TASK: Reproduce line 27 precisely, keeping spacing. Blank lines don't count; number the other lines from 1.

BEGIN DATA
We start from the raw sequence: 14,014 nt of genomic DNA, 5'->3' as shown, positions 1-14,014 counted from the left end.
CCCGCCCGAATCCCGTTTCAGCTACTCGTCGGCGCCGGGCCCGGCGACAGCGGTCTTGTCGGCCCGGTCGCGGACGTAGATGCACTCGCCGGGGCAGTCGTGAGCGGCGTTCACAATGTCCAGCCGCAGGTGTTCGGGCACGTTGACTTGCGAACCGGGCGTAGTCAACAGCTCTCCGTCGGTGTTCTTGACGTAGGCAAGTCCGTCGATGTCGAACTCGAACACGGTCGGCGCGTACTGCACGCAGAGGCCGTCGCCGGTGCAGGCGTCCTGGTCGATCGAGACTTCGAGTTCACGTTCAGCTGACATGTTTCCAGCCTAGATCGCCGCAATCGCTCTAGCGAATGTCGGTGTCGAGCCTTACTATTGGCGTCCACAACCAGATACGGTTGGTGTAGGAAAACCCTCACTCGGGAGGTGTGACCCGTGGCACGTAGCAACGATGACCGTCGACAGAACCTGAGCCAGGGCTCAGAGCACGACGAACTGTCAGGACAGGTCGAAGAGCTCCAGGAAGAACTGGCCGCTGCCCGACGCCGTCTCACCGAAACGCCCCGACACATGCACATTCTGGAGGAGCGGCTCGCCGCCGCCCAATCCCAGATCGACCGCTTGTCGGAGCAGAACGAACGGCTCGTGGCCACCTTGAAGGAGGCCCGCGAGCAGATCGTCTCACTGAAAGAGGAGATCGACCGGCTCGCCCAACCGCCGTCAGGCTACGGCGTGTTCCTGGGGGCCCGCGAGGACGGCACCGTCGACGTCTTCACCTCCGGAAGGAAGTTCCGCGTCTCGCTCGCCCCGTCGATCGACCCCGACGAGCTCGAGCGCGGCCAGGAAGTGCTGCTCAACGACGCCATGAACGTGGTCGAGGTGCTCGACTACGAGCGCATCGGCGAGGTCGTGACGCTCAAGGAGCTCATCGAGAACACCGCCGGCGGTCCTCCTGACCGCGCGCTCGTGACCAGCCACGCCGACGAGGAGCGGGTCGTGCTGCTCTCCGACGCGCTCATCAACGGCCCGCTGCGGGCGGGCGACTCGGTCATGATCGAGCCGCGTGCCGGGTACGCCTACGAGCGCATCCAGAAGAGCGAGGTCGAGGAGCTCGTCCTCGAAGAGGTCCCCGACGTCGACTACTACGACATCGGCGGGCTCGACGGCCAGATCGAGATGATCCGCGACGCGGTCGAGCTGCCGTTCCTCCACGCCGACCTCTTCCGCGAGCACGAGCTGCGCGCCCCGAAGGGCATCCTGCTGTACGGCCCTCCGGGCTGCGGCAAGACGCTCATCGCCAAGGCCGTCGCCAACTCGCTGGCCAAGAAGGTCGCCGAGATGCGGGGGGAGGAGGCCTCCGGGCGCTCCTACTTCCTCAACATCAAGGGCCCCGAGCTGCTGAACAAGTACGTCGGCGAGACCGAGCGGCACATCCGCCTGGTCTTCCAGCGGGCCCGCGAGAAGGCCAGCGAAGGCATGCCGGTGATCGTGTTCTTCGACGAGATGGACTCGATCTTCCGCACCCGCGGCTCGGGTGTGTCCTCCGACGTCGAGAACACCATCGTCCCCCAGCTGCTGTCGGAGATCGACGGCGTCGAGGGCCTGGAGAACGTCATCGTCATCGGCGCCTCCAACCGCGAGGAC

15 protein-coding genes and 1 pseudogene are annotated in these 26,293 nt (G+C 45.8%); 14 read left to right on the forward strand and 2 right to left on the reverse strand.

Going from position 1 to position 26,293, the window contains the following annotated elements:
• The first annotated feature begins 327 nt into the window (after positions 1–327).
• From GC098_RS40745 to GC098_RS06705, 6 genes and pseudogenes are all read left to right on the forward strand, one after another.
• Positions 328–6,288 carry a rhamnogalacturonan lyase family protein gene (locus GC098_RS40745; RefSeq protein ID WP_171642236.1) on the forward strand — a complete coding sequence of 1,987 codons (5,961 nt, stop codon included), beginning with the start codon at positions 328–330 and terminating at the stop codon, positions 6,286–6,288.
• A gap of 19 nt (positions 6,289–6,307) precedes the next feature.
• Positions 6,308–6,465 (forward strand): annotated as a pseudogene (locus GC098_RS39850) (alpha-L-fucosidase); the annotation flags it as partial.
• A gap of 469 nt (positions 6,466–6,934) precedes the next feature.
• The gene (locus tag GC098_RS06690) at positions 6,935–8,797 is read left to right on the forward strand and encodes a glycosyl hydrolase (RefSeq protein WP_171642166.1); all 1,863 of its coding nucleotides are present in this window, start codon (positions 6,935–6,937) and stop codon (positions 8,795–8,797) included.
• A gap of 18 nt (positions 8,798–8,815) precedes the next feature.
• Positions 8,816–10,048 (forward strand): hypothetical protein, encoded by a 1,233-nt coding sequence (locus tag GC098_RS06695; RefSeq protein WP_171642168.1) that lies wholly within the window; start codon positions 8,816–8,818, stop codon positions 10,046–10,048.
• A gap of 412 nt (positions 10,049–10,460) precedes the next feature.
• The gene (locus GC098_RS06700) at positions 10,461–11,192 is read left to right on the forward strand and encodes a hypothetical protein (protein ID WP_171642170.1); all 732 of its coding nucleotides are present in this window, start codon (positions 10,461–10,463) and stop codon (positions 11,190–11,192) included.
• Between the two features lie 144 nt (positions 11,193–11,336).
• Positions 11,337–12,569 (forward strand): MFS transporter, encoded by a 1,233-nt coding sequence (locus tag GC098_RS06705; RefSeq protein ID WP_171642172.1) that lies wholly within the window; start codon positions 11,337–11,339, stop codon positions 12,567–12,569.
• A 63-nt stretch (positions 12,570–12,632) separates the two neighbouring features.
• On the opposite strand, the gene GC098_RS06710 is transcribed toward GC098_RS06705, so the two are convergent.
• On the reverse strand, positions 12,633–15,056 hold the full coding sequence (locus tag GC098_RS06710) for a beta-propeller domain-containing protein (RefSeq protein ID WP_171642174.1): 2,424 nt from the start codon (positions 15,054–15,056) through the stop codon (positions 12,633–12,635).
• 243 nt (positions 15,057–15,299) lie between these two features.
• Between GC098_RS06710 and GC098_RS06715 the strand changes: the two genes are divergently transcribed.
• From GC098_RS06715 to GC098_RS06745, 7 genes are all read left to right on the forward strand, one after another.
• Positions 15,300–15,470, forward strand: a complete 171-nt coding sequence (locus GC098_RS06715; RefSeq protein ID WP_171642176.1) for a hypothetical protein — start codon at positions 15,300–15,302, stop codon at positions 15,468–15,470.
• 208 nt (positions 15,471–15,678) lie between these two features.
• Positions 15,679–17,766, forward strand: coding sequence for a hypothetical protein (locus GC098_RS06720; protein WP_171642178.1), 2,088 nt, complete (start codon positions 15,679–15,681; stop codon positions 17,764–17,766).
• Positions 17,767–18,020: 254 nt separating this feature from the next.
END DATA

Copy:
• Positions 17,767–18,020: 254 nt separating this feature from the next.